Once again, a post from a photographer friend, Chris Winton-Stahle got my attention. Chris writes for ASMP Strictly Business and often touches on subjects that I find very relevant. For the last few years I have been having almost daily conversations about photographers evolving from photographer to director so I was interested in what Chris had to say.
Typically when I have this conversation with people in our industry the conversation centers around the hows of making the transition. Should you consider a DP? is it better to shoot everything yourself? What about a production company, how and when should you include one on your project? What I liked most about Chris’ post is the fact that he addresses the editing process. I appreciated reading about how important that is for a photographer to consider when making the transition.
Thank you Chris. To read more of his posts, link here. They are all worth the read!
From Chris Winton-Stahle
There’s often a very thin grey line these days between the definition of photographer and director. I’ve found that many clients want a one-stop shop. After saying, “no, I don’t direct television” for several years, I finally started saying, “yes, I can make that happen”. However, this becomes a situation where you’re stepping into the role of a production company, and a totally different set of skills and responsibility.
There’s a lot to consider when managing a video production project and hiring your crew. Video production is vastly more complicated, and is much more of a team sport than photography. Though I believe photographers can naturally transition with relative ease into the role of television director, it’s my personal belief that it’s important to delegate to the best talent and not attempt to wear too many hats! Choosing an editor will be one of your most important decisions when establishing your video production crew. Having the right editor for the job can make or break the project, and, outside of having an exceptional director of photography, having the right editor on board will be the most important decision you’re going to make.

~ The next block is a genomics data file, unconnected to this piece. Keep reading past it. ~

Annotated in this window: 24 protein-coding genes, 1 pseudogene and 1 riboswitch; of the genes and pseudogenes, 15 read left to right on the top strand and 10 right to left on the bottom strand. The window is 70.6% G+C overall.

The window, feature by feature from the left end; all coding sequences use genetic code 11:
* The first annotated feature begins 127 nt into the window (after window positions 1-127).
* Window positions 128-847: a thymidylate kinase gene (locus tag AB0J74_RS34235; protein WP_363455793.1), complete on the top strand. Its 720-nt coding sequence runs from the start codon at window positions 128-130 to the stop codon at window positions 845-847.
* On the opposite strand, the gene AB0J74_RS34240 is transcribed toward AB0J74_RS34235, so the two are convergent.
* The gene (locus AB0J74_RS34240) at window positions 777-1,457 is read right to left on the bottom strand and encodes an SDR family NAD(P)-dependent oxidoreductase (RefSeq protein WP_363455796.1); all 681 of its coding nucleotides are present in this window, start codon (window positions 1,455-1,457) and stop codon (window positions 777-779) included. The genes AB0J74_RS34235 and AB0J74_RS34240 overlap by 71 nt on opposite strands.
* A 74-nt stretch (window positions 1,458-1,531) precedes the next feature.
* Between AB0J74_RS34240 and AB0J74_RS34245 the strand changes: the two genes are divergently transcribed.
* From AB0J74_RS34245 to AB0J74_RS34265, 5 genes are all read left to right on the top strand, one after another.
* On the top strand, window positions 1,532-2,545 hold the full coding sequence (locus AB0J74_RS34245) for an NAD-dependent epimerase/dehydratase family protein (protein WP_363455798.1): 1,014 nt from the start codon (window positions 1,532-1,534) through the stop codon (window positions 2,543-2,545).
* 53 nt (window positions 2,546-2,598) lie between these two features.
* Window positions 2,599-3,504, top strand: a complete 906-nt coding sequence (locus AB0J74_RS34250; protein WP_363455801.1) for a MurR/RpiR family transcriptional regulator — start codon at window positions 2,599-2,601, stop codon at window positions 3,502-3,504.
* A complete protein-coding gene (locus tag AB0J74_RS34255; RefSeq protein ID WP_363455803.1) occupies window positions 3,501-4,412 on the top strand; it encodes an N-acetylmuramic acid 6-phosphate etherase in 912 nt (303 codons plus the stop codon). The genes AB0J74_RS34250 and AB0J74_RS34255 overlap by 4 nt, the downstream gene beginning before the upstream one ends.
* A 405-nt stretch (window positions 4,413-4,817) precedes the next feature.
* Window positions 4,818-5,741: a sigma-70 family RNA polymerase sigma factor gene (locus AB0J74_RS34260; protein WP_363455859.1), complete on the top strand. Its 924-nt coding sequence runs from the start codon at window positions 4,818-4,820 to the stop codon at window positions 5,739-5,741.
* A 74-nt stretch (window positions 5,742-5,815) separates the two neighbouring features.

Here are a few things I’ve learned about working with an editor:
– Before you pursue work in video production, first focus on establishing relationships with good editors in your area. As the director, you will work very closely, in most cases, for many hours with the editor in an edit suite. It’s important that they are someone you are able to work well with as a collaborator!
– It’s good to get a fresh perspective! A great editor will see things in your footage that you don’t see. It’s really easy to get stuck on one specific idea after the script has been written and the storyboard established.
– Always provide alternate reads and lots of b-roll. It’s a big part of your job as director to provide lots of options. Your client will love you for this and it’ll provide more wiggle room for your editor to get creative. Slate all of your takes with accurate time code and don’t forget to leave plenty of space at the front and end of each take for your editor to cut in to. Hiring a good sound tech can help you to manage this, as well as be able to communicate directly with the editor when delivering sound files.
– Stay true to the vision! Take notes that reference your personal favorite cuts; and while on set, be sure that they correspond to the scene and cut. Also, be sure to provide this detail to your editor. When possible, work closely with your editor in the edit suite. As director, you’re in charge of directing the edit as well. This is often a process where an art director, and sometimes even the client, is present in the room. In such a case, it becomes a team effort in deciding what works best. However, the editor is most often a sub-contractor of the production company, and the overall direction must be managed. You know your client’s needs best, and it’s up to you to make sure they’re met.
– Know the language! You don’t have to wear ALL of the hats, but as a director you do have to speak the language of video editing. It’s important to know how to communicate your ideas appropriately to the editor you’re working with on the project. Knowing what’s possible and how to direct an editor are essential. Take some classes or read a book or two to learn the terms and processes.
Most importantly, keep in mind that a video production is a team sport, and as director, you’re the leader of your team. Stay flexible and open to ideas, but stay true to your vision and the style you’ve been hired to deliver. A great editor will talk with you in depth about the direction of your project, and help you get to where you want to go.
Chris Winton-Stahle is an award-winning photographer and accomplished photo illustration artist who sees the camera as only half of his process in creating great imagery. Chris often pulls components from multiple images and CGI when creating his work for clients in advertising, magazines and entertainment.
Thank you Jimi Stine for help with the post.